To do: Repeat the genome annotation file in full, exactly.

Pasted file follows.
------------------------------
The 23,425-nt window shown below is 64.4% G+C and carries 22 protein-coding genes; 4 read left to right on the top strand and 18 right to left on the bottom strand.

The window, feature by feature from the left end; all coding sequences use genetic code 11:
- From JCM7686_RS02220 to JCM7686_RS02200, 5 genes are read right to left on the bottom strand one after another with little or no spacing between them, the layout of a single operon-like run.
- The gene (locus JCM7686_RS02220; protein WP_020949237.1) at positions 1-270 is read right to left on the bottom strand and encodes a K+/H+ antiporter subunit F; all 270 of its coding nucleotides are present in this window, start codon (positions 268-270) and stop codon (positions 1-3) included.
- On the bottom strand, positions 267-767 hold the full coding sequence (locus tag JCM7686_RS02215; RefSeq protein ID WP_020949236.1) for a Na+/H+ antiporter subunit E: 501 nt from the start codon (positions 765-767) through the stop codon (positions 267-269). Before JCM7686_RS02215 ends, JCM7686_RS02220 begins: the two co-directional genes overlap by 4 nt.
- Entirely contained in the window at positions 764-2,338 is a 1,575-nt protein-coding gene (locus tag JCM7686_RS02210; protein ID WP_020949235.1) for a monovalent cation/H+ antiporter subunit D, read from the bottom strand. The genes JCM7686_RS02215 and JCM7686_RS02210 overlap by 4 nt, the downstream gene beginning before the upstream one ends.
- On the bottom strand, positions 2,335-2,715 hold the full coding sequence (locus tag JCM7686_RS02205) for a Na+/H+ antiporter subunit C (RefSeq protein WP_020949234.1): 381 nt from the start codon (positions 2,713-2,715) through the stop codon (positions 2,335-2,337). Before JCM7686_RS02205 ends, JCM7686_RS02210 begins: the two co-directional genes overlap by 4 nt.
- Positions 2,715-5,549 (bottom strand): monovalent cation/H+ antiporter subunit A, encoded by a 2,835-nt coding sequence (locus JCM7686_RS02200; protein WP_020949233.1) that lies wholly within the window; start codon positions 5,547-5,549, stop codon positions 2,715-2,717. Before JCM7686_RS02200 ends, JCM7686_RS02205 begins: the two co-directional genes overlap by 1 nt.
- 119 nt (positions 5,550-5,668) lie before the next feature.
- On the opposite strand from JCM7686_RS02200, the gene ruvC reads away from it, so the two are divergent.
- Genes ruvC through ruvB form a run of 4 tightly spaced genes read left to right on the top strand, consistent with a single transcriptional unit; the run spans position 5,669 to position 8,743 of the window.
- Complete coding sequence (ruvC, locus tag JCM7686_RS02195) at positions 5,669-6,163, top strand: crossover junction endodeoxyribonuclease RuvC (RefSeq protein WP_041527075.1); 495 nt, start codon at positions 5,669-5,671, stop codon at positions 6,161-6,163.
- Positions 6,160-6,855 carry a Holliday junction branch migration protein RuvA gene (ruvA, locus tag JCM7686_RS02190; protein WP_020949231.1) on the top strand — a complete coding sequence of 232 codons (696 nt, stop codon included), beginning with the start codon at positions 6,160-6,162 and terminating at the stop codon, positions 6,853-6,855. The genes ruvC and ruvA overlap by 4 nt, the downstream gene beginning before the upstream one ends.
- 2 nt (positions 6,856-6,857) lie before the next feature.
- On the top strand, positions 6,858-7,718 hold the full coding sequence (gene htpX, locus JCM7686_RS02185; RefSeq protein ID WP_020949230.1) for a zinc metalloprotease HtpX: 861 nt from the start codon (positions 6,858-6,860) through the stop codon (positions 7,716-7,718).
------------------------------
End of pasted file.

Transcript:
The 23,425-nt window shown below is 64.4% G+C and carries 22 protein-coding genes; 4 read left to right on the top strand and 18 right to left on the bottom strand.

The window, feature by feature from the left end; all coding sequences use genetic code 11:
- From JCM7686_RS02220 to JCM7686_RS02200, 5 genes are read right to left on the bottom strand one after another with little or no spacing between them, the layout of a single operon-like run.
- The gene (locus JCM7686_RS02220; protein WP_020949237.1) at positions 1-270 is read right to left on the bottom strand and encodes a K+/H+ antiporter subunit F; all 270 of its coding nucleotides are present in this window, start codon (positions 268-270) and stop codon (positions 1-3) included.
- On the bottom strand, positions 267-767 hold the full coding sequence (locus tag JCM7686_RS02215; RefSeq protein ID WP_020949236.1) for a Na+/H+ antiporter subunit E: 501 nt from the start codon (positions 765-767) through the stop codon (positions 267-269). Before JCM7686_RS02215 ends, JCM7686_RS02220 begins: the two co-directional genes overlap by 4 nt.
- Entirely contained in the window at positions 764-2,338 is a 1,575-nt protein-coding gene (locus tag JCM7686_RS02210; protein ID WP_020949235.1) for a monovalent cation/H+ antiporter subunit D, read from the bottom strand. The genes JCM7686_RS02215 and JCM7686_RS02210 overlap by 4 nt, the downstream gene beginning before the upstream one ends.
- On the bottom strand, positions 2,335-2,715 hold the full coding sequence (locus tag JCM7686_RS02205) for a Na+/H+ antiporter subunit C (RefSeq protein WP_020949234.1): 381 nt from the start codon (positions 2,713-2,715) through the stop codon (positions 2,335-2,337). Before JCM7686_RS02205 ends, JCM7686_RS02210 begins: the two co-directional genes overlap by 4 nt.
- Positions 2,715-5,549 (bottom strand): monovalent cation/H+ antiporter subunit A, encoded by a 2,835-nt coding sequence (locus JCM7686_RS02200; protein WP_020949233.1) that lies wholly within the window; start codon positions 5,547-5,549, stop codon positions 2,715-2,717. Before JCM7686_RS02200 ends, JCM7686_RS02205 begins: the two co-directional genes overlap by 1 nt.
- 119 nt (positions 5,550-5,668) lie before the next feature.
- On the opposite strand from JCM7686_RS02200, the gene ruvC reads away from it, so the two are divergent.
- Genes ruvC through ruvB form a run of 4 tightly spaced genes read left to right on the top strand, consistent with a single transcriptional unit; the run spans position 5,669 to position 8,743 of the window.
- Complete coding sequence (ruvC, locus tag JCM7686_RS02195) at positions 5,669-6,163, top strand: crossover junction endodeoxyribonuclease RuvC (RefSeq protein WP_041527075.1); 495 nt, start codon at positions 5,669-5,671, stop codon at positions 6,161-6,163.
- Positions 6,160-6,855 carry a Holliday junction branch migration protein RuvA gene (ruvA, locus tag JCM7686_RS02190; protein WP_020949231.1) on the top strand — a complete coding sequence of 232 codons (696 nt, stop codon included), beginning with the start codon at positions 6,160-6,162 and terminating at the stop codon, positions 6,853-6,855. The genes ruvC and ruvA overlap by 4 nt, the downstream gene beginning before the upstream one ends.
- 2 nt (positions 6,856-6,857) lie before the next feature.
- On the top strand, positions 6,858-7,718 hold the full coding sequence (gene htpX, locus JCM7686_RS02185; RefSeq protein ID WP_020949230.1) for a zinc metalloprotease HtpX: 861 nt from the start codon (positions 6,858-6,860) through the stop codon (positions 7,716-7,718).